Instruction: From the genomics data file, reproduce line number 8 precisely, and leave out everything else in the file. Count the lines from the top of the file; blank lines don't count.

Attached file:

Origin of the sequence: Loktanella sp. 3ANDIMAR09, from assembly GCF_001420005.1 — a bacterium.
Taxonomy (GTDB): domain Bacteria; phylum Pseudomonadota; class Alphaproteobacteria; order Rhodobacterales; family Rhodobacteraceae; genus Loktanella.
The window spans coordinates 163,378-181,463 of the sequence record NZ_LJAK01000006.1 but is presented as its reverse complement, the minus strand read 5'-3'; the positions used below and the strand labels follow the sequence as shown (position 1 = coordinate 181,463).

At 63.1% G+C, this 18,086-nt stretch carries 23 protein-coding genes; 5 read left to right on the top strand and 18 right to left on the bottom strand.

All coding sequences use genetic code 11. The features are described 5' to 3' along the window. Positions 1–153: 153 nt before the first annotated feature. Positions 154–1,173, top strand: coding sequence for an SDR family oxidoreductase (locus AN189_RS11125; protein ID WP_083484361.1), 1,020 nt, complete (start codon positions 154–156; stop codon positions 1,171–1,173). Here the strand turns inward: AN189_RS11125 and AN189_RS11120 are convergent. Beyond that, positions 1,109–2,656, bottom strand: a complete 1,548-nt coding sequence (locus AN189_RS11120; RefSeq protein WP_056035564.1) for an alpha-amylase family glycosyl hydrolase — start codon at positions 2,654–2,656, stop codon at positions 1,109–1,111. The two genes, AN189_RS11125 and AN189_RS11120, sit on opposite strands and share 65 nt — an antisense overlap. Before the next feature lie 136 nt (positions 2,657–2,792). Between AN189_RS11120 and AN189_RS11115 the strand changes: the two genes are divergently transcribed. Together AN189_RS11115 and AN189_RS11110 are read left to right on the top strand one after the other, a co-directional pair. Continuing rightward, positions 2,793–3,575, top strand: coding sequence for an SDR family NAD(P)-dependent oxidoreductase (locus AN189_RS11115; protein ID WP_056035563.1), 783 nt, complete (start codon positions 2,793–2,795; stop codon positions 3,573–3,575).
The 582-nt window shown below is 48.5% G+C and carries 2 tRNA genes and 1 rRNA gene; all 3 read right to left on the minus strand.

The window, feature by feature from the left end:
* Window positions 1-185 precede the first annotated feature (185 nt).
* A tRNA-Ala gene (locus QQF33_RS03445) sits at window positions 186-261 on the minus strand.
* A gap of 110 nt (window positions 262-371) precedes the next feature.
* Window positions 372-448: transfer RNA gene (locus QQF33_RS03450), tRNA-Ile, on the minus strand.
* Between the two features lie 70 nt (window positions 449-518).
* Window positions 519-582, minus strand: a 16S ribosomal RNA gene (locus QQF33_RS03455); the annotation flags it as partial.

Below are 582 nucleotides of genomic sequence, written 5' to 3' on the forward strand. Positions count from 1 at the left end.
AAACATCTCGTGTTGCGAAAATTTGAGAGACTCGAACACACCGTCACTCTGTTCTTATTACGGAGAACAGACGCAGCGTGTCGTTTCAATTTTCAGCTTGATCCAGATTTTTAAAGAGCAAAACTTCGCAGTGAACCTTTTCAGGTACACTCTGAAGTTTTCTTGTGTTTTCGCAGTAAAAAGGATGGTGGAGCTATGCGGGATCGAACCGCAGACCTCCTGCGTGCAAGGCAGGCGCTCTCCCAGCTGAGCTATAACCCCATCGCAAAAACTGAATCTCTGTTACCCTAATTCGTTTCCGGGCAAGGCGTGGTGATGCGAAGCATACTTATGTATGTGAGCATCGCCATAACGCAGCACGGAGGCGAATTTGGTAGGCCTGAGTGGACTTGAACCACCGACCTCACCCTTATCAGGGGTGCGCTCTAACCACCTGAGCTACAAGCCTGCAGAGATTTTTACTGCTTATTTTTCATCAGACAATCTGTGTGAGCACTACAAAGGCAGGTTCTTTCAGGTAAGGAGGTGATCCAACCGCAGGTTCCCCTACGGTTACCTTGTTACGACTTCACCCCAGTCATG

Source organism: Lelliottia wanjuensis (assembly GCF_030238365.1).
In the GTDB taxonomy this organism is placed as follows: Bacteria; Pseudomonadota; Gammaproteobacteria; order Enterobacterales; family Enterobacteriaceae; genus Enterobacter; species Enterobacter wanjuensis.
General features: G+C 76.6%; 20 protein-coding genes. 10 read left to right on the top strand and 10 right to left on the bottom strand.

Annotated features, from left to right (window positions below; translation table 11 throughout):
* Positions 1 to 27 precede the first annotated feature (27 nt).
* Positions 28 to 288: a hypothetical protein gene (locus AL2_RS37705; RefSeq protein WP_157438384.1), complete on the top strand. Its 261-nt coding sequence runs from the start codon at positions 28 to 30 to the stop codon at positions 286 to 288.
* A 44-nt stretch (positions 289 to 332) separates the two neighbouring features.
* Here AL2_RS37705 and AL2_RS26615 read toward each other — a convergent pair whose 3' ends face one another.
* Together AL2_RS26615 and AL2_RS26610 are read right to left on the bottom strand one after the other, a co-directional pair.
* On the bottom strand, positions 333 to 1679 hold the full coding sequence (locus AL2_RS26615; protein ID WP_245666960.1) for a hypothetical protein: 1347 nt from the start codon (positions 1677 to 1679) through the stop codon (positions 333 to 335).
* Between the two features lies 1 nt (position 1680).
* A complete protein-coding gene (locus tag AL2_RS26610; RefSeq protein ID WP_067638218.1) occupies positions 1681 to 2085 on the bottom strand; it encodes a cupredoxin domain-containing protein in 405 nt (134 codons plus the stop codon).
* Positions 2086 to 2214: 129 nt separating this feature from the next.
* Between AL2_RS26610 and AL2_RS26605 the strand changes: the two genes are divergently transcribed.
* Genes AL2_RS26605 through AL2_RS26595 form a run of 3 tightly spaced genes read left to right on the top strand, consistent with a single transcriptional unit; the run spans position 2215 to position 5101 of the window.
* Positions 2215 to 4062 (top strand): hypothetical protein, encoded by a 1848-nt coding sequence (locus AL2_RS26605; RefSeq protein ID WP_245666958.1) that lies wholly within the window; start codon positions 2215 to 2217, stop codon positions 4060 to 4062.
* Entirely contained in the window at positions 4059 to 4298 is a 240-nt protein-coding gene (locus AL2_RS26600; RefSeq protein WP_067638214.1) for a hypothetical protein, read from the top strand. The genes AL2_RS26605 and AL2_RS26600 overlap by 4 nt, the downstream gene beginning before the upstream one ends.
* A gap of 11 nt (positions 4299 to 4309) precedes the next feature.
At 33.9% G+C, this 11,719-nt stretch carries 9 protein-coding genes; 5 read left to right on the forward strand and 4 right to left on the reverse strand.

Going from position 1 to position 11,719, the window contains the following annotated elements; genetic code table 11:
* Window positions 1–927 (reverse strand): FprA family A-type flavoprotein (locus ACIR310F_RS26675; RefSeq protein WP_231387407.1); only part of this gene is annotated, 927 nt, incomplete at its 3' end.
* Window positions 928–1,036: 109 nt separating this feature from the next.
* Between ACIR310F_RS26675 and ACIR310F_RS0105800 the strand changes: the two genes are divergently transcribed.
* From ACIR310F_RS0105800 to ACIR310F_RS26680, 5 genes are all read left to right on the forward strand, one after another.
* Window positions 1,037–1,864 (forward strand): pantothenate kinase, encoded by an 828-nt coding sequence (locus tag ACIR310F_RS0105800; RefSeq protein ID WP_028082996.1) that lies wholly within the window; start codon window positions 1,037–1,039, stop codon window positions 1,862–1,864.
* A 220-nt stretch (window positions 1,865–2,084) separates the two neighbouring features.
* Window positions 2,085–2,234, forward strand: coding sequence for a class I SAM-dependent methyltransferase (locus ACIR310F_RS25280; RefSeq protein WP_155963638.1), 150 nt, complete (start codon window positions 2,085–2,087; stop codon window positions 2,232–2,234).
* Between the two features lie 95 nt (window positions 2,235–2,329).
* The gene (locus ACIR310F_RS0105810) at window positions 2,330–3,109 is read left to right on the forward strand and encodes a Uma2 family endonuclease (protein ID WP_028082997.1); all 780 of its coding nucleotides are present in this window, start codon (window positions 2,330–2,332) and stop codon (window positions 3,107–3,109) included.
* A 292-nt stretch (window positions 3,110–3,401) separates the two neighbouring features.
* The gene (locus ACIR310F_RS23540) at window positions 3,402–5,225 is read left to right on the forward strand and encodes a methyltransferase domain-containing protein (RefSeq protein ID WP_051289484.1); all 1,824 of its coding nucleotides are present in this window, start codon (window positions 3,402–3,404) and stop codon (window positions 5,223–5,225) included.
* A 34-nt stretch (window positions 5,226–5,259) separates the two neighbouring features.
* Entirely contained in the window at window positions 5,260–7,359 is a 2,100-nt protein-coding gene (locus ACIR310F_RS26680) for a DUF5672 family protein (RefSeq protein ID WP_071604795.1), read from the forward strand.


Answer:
* Window positions 1-185 precede the first annotated feature (185 nt).